Cobury Ltd

Tel 01992 441636
Pindar Road, HODDESDON, Herts

Accepts car batteries - no minimum amount.


Dotara Recycling Ltd
E-mail: 106234.3626@compuserve.com
Tel 0208 201 9711 Fax 0208 201 9259

Collection of ni-cad batteries which are sent to SNAM in France. Minimum quantity 500 - 600kg.


Draper Tools Ltd

Tel 01703 266355 Fax 01703 260784
Hursley Road, Chandlers Ford, EASTLEIGH, Hants SO53 1YF

Cordless power tool manufacturer with point of sale exchange scheme for spent rechargeable battery packs.


Duracell Industrial Products

Tel 01293 517527 Fax 01293 521697
Hazelwick Avenue, Three Bridges, CRAWLEY, West Sussex RH10 1FQ

Battery manufacturer with recycling scheme for certain own brand spent rechargeable battery packs returned by consumers.


Ever Ready Recycling Division

Freepost LOL 2311, DUNSTABLE, Beds LU5 4Y

Ni-cad battery manufacturer undertaking recycling of own brand spent products mailed to them by consumers via facility operated by SNAM in Energiser Ever Ready France.


F Murphy Alloys Ltd
Tel 01277 841040 Fax 01277 841361
Templewood Estate, Stock Road, CHELMSFORD, Essex CM2 8LA

Processor of lead acid batteries.  Also lead trader. 


G & P Batteries Ltd

Tel 0121 568 3200  Fax 0121 568 3201  Email enquiries@g-pbatt.co.uk  Website www.g-pbatt.co.uk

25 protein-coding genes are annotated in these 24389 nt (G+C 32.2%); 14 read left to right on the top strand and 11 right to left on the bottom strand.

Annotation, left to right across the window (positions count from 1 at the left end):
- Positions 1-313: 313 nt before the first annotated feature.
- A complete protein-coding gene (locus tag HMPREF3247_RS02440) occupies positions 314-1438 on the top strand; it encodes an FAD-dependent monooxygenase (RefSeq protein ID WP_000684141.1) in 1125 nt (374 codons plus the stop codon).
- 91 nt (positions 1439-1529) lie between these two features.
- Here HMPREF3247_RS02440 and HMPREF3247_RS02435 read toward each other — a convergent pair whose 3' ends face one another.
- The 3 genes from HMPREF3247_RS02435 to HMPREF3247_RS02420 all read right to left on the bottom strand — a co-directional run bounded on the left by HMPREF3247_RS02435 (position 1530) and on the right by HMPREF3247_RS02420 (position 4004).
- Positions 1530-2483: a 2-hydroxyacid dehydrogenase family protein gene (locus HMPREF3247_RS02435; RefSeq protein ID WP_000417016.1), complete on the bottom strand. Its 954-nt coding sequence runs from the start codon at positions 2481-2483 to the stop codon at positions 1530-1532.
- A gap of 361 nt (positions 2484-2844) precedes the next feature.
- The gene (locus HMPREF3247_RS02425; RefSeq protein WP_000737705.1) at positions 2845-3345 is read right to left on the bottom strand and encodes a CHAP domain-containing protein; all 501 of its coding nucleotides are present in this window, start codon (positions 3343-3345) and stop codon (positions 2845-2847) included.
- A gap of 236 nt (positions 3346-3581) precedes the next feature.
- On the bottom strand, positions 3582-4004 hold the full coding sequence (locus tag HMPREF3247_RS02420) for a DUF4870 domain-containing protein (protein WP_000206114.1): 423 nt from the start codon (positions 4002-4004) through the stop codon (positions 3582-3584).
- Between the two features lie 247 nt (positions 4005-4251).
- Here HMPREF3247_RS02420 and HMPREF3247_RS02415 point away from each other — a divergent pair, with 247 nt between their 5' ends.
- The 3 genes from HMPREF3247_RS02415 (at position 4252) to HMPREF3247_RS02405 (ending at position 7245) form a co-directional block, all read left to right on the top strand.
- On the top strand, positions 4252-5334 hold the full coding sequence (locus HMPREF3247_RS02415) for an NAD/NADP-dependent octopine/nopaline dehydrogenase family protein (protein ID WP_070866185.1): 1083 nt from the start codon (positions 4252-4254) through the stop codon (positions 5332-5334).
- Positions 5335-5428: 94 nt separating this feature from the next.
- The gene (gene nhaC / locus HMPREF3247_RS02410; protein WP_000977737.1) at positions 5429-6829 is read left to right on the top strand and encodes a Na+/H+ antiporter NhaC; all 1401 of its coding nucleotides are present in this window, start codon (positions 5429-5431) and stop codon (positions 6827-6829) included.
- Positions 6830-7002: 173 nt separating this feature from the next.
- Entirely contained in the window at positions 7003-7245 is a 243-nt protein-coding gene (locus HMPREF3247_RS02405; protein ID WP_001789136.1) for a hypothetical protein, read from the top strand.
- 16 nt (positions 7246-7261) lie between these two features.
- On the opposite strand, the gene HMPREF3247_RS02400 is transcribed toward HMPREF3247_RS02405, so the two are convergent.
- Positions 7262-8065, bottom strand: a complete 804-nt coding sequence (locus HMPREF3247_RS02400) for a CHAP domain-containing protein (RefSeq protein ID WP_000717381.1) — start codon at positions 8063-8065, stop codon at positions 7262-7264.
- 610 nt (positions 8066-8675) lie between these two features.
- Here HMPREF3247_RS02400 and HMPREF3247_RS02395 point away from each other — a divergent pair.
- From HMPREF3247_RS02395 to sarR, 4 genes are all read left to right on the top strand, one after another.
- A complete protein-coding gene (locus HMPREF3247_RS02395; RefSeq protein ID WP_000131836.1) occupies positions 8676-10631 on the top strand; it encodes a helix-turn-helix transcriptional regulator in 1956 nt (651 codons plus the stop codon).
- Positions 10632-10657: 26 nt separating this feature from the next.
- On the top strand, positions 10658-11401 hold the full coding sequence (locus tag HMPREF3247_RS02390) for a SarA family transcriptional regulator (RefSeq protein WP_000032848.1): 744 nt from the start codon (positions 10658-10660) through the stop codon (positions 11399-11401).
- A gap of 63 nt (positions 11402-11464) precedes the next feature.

Crescent Works Industrial Park, Willenhall Road, Darlaston, WEDNESBURY, West Midlands WS10 8JR
Contact  Mike Green, Managing Director

Collection and recycling of all types of waste battery.  Largest UK collector of lead acid batteries, operating a nationwide battery bank scheme using 20 vehicles.  Has an environmental policy statement and has met ISO14001.  Chosen by REBAT (see below) to manage battery collection and transportation to the recyclers.  Recycling routes are in place for the following battery types: Lead Acid, recycled in UK; Nickel Cadmium, Nickel Metal Hydride, Lithium Ion, Alkaline, Zinc Carbon, all recycled in France.  Only type with no current economic recycling route is the primary (single use) lithium battery, which is sent for safe disposal.  New recycling routes, aiming for more economic recycling, are being developed - not by G&P necessarily, but it is in touch with the industry on environmental and economic sustainability.  With JBR Recovery Services Limited (see sections 43, 64), G&P is part of Recycling Services Group.  (Updated Feb 2004)


KGR Metals Ltd
Tel 0161 794 9646 (7am-7pm)  Mobile (24 hours) 07718 743282  Fax 0871 7335247
Email mail@kgr-metals.co.uk  Web www.kgr-metals.co.uk
Unit 4, Leverbridge Mills, Radcliffe Road, BOLTON, Lancs BL3 1RU
Contact  Kevin English, kevin@kgr-metals.co.uk